Sites of Ancient Greece

The Ten ‘Must-See’ Sites of
- Ancient Greece -

In this article we at Astarte Resources rank the ten sites of ancient Greece that we feel would be of interest to teachers and students of ancient history. In this particular article we limit ourselves to those sites found on mainland Greece. With a historical heritage as rich as one finds in Greece, any ten point list will have omissions but we’ve tried to highlight what we feel is the ‘best of the best’. See if you agree!


This site does not necessarily receive its ranking due to its location, and it certainly does not achieve it due to its serenity, but the Athenian Acropolis is one of the world’s most important archaeological sites. This is because the buildings of the Acropolis are the embodiment of Athens during the fifth century BC. They hold in trust for us a tangible memory of a time when democracy was given its first try-out, when the theatre and western science were born, when philosophers started asking the hard questions and when written history was made into an art form.

The Acropolis is a precinct containing several monuments among them the Parthenon, the Erechtheion, the Temple to Athena Nike and the monumental entrance, the Propylaia. All these constructions were completed during the fifth century – spanning a period from when the city was at the head of a maritime empire to when it was wreaked with plague and suffering grievous defeats at the hands of its enemies. Yet the building went on and the result we have today is a complete religious sanctuary of the Classical Greek Period.


A view of the Athenian Acropolis. Visible buildings on top of the Acropolis all date to the fifth century BC. In this photo the Athenian Agora (marketplace) is in the foreground.
Photo by Ben Churcher, Astarte Resources



This site has been known throughout history as the legendary home of King Agamemnon who led the Greeks in the Trojan War. The story recounted by Homer shows Mycenae as a chief-city, lording it over a coalition of princely states during the Mycenaean period (1600-1100 BC). Modern scholarship tends to agree with this view and it sees the Greek Archipelago during this time being similar to feudal Europe where a group of royal families, related by kin and history, ruled much of Greece. Exactly what power Mycenae had over the other cities is a debated issue, but the impression of a dominant Mycenae is helped by the wonderfully rich finds the site has produced; many brought to light with much fanfare by none other than Heinreich “the discoverer of Troy” Schliemann himself. The shaft graves of the early kings (1550 BC) that Schliemann discovered are displayed immediately as you enter the Athens National Museum. A large room, filled with glass-sided cases, holds a beautiful array of finely crafted grave goods including the famous gold death masks. These spectacular finds show Mycenae to be the centre of a rich culture, regularly in contact with trading colonies in Syria and Cyprus. The site itself is at the head of a valley overlooking the Argos Plain and the view from the throne room can be stunning. Unlike most sites in Greece that close at the ridiculously early time of 3pm, it is open until sunset in summer. If you stay nearby, this is a great opportunity to enjoy the site practically by yourself. When you are at the site at these times you can not help but put your trust in Homer and let your imagination go – even if there’s not been a shred of evidence found linking the site to a king named Agamemnon!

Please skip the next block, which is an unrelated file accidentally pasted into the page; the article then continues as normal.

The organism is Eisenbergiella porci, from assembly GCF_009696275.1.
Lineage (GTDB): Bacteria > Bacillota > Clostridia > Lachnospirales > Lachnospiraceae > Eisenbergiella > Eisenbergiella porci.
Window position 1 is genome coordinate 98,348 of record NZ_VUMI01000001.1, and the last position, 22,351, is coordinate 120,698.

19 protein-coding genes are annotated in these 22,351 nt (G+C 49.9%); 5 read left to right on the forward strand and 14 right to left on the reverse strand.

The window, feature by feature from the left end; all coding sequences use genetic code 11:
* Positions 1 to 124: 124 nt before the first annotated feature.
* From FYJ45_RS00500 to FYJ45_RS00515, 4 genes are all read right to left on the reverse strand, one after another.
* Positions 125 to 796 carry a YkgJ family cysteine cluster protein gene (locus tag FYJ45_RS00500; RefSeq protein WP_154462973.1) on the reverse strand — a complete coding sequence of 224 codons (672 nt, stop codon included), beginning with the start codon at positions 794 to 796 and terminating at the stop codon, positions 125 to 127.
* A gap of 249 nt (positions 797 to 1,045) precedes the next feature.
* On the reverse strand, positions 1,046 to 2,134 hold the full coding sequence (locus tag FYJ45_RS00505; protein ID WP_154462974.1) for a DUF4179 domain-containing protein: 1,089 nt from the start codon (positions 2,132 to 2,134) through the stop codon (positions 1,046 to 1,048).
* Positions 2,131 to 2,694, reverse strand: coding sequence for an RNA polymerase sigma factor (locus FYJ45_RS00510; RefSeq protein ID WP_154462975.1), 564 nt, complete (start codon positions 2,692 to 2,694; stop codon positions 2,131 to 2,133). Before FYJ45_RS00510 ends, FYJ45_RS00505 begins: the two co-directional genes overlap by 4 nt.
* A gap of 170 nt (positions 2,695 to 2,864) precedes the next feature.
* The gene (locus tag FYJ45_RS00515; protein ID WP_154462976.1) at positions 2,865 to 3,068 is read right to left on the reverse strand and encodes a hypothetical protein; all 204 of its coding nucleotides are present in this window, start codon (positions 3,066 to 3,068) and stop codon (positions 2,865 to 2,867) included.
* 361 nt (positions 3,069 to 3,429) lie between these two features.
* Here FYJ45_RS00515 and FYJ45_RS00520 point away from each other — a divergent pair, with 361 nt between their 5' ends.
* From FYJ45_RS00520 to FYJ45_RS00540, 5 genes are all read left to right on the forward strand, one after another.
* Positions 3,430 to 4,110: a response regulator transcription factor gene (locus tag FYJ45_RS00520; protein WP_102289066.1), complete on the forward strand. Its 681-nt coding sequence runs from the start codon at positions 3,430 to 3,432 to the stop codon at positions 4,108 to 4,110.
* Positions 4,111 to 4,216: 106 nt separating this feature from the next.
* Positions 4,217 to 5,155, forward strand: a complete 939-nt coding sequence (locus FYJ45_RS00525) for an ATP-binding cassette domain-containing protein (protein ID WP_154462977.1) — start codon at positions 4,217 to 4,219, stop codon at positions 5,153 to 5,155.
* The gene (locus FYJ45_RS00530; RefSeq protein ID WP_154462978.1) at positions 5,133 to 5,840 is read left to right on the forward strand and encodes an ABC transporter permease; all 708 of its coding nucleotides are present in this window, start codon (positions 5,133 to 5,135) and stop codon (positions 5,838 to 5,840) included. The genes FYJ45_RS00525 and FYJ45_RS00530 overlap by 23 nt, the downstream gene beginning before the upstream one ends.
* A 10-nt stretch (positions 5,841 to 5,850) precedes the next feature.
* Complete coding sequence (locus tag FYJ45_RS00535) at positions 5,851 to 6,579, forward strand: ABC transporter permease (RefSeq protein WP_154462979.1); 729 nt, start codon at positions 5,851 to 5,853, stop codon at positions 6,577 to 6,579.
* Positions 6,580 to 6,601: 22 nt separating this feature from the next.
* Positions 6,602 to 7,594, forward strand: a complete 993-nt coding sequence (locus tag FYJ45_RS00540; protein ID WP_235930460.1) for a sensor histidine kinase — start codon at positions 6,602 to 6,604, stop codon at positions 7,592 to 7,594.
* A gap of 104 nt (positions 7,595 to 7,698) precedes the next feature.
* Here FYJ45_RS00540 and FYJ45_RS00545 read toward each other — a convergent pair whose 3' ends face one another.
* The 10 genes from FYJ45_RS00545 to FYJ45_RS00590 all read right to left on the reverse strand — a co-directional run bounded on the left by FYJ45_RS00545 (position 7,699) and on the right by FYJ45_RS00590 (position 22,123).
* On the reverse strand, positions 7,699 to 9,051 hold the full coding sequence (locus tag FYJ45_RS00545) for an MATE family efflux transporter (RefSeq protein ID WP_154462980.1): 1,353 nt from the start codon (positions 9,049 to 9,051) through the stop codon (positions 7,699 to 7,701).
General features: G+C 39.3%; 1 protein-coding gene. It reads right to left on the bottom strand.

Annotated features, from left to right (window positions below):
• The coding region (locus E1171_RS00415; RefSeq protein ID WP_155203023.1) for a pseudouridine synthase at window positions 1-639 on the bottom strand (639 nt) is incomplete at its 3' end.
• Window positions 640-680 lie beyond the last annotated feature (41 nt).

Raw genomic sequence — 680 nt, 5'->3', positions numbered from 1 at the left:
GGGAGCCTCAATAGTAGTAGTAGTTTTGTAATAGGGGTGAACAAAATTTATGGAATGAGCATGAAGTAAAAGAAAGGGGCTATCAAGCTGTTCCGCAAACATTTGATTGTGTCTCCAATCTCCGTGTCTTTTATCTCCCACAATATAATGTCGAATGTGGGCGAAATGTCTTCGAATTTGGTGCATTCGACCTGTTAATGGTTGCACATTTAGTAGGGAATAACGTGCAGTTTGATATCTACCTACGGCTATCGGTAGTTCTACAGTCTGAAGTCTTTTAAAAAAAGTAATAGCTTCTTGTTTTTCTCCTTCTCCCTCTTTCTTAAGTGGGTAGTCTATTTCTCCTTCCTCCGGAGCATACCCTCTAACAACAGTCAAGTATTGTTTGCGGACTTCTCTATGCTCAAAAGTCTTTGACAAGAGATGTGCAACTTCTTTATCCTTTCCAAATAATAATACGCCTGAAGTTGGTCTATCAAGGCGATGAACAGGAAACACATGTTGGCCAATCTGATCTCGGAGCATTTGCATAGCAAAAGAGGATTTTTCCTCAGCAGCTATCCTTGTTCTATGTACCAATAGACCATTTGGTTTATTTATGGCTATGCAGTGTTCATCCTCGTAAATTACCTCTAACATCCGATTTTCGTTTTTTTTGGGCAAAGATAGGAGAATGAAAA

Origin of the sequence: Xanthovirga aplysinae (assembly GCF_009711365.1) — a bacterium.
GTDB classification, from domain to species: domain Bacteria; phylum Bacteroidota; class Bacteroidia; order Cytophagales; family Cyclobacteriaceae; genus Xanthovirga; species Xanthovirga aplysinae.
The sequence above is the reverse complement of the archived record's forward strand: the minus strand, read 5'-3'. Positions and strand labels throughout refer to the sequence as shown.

Things to note when visiting

  • The Lion Gate is thought to be a royal/city emblem. It is clearly based on Minoan artistic forms and several very close representations have been found etched into Minoan and Mycenaean gemstones. Two lions, their faces missing, stand either side of a Minoan downward-tapering column and an altar. It would have been seen by its makers as a way of spiritually protecting the main gate of the city.
  • The walls of Mycenae are so massive that even the ancient Greeks thought they’d been constructed by gods. While the tower and gate system at Mycenae is not as classically formed as that found at the neighbouring site of Tiryns, it is impressive nonetheless. The gate at Mycenae is protected on both sides by towering walls that would have exposed an attacker to fire from all sides. For those attacking by chariot, the gate was a dead-end as there was little space to manoeuvre once inside – and an uphill slope made the attackers work hard for their prize. Although the Mycenaean royal families fell from power around 1100 BC there has been no sign of sustained warfare on the walls and citadel at Mycenae. Scholars now see the end of the Mycenaeans being brought about by a collapse in living standards that occurred right across the eastern Mediterranean at this time. The reasons for this collapse are still unclear, but at Mycenae the small elite of royals were overthrown by their own people who then continued to live in an impoverished village within the walls. By the Classical Period the walls were well-known and legendary ruins.